Friday, 23 June 2017
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The first of the UK's next generation stealth combat aircraft has today been handedover to the MoD.At a ceremony in Fort Worth, Texas, Defence Secretary Philip Hammond formallyaccepted the first jet which will be known as Lightning II.


The aircraft are Short Take Off and Vertical Landing (STOVL) F-35 Joint StrikeFighters, manufactured by Lockheed Martin.After the ceremony, the UK's new Lightning II jet took to the skies, flown for thefirst time by RAF Squadron Leader Jim Schofield, the UK's lead test pilot.

The UK is the first country outside the US to receive these aircraft and Mr Hammondtoday announced that the MoD intends to order a fourth Lightning II aircraft nextyear to add to the three already on contract.The RAF and Royal Navy will conduct flight trials of the jets which will operatefrom land bases and from sea.

Lightning II will be operational from land based airfields from 2018, when it willalso commence flight trials off the HMS Queen Elizabeth carrier. Mr Hammondannounced that the jets are likely to be based at RAF Marham, Norfolk, but that nodecision has yet been made.The UK will benefit from interoperability with the US Marine Corps which operatesSTOVL aircraft similar to the Lightning II.

The multi-role jet features the latest stealth and Intelligence, Surveillance Targetcquisition and Reconnaissance (ISTAR) technology and represents the cutting edge of
combat aircraft design. Fifteen per cent of Joint Strike Fighter work is carried out in the UK and over 130 British companies contribute to the supply chain. It is worth
over 1Bn to UK industry each year and will support around 25,000 British jobs overthe next 25 years.

After the acceptance ceremony, the Defence Secretary toured Lockheed Martin'sproduction plant with representatives of major UK sub-contractors on the programme,
including BAE Systems and Rolls-Royce.

Mr Hammond said:"This hugely capable combat aircraft is now officially British and in the hands ofour expert pilots. Highly skilled British aerospace workers are also playing a vitalrole in the delivery of Lightning II with UK companies involved in 15 per cent ofthe production and 25,000 British jobs sustained as a result.

"Having taken decisions on the final designs of our new aircraft carriers andbalanced the MoD's budget we can now proceed confidently to regenerating our carrierstrike capability with these cutting edge stealth combat aircraft. "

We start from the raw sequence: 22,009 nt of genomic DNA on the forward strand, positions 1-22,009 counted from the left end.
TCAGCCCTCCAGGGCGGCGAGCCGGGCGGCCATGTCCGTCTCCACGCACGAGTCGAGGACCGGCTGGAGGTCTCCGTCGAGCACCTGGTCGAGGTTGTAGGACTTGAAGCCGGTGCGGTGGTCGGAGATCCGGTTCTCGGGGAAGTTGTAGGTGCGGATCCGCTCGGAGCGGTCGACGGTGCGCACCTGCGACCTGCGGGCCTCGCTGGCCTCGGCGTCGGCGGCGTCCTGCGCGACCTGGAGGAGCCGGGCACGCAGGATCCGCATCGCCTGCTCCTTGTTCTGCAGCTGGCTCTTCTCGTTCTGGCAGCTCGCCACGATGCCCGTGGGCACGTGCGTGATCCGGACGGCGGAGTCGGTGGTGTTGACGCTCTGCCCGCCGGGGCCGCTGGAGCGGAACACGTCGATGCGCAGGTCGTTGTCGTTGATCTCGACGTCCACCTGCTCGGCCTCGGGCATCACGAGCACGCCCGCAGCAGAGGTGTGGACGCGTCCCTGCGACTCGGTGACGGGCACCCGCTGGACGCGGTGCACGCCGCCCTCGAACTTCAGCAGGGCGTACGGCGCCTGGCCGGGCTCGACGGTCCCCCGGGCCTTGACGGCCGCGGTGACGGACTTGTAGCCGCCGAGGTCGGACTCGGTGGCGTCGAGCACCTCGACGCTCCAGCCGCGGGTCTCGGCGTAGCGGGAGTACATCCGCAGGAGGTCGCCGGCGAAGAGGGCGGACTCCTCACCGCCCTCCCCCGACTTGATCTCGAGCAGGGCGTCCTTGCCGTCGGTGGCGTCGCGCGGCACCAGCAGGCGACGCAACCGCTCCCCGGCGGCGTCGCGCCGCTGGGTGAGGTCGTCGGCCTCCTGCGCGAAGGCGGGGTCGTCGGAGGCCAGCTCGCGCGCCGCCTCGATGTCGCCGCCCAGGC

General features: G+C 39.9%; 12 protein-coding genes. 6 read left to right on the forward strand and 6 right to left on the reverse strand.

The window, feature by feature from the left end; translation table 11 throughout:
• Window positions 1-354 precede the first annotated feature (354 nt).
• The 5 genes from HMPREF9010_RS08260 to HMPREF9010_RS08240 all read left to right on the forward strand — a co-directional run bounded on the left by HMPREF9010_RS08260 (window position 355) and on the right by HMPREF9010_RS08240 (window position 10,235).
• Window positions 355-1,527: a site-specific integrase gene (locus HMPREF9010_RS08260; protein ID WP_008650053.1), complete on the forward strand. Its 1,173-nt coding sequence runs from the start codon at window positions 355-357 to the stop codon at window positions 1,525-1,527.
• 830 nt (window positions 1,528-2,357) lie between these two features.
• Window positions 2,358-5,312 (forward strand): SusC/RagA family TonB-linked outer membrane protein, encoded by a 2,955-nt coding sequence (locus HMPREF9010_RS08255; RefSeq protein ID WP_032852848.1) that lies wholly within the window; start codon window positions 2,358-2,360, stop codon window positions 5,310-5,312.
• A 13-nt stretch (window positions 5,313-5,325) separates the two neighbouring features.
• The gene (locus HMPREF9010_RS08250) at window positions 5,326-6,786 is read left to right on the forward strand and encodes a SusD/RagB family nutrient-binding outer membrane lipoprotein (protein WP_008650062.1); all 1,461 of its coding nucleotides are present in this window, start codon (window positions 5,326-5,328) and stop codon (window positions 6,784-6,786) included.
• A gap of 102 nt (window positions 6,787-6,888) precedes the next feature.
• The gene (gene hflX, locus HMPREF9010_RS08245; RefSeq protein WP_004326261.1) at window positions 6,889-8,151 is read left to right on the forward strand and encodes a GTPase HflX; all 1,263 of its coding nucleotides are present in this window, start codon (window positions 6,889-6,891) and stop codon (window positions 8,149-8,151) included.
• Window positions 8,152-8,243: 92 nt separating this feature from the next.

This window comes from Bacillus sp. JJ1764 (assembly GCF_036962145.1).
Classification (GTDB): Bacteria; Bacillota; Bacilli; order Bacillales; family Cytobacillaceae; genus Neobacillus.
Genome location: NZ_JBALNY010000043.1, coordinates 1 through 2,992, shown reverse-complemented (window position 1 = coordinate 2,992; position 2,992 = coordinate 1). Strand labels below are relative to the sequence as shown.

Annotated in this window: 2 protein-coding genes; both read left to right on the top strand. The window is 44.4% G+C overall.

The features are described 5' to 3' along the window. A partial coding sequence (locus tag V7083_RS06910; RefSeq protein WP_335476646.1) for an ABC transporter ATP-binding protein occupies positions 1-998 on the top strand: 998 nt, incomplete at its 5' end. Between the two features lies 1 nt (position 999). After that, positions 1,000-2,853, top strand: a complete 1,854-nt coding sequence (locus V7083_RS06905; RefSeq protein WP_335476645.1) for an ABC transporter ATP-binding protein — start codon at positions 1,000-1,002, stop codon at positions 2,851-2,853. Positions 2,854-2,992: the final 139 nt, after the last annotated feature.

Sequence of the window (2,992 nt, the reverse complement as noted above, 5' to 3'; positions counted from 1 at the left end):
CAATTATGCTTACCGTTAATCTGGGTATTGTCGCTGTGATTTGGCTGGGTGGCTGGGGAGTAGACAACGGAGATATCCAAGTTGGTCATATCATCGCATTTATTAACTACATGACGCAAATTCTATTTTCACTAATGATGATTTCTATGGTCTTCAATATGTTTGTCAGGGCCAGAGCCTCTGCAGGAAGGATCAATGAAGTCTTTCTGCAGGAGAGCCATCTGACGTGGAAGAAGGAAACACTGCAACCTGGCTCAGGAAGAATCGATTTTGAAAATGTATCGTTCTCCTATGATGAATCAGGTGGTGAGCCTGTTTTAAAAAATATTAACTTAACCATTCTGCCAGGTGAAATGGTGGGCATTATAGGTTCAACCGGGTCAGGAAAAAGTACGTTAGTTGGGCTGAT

The Chief of the Air Staff, Air Chief Marshal Sir Stephen Dalton, said:"The delivery of the United Kingdom's first Lightning II marks the beginning of anew era in our ability to project Air Power from the land or sea. Alongside ourincreasingly capable combat-proven multi-role Typhoons, the Lightnings provide anadditional complimentary capability to our growing Combat-ISTAR force."

Royal Navy Fleet Commander, Admiral Sir George Zambellas, said:"Jets at sea offer unmatched persistence and can guarantee the delivery of airpoweraround the globe. With the advent of Lightning II, UK Defence has its opportunity tomaximise the utility of our carriers and this extraordinarily capable aircraftthrough a range of sea and land basing options. The result will be a strategiccapability which will deliver for many decades to come."

RAF test pilot, Squadron Leader Jim Schofield, flew the Lightning II in Texas today.He said:"The aircraft flies exceptionally well and I'm very excited about thecapabilities it brings to the UK. It boasts the world's best sensors which allow thepilot to find and target anything that's out there and a stealthy signature whichmeans the enemy can't do the same to you. This revolutionary combat aircraft will provide the best protection for our soldiers, sailors and airmen for the next 35years."

The Joint Strike Fighter was officially named 'Lightning II' in 2006 inhonour of both the US Air Force's Lockheed P-38 Lightning from World War II and theRoyal Air Force's English Electric Lightning of the Cold War.The total number of Lightning II to be procured by the MoD will beconfirmed in the 2015 Strategic Defence & Security Review.

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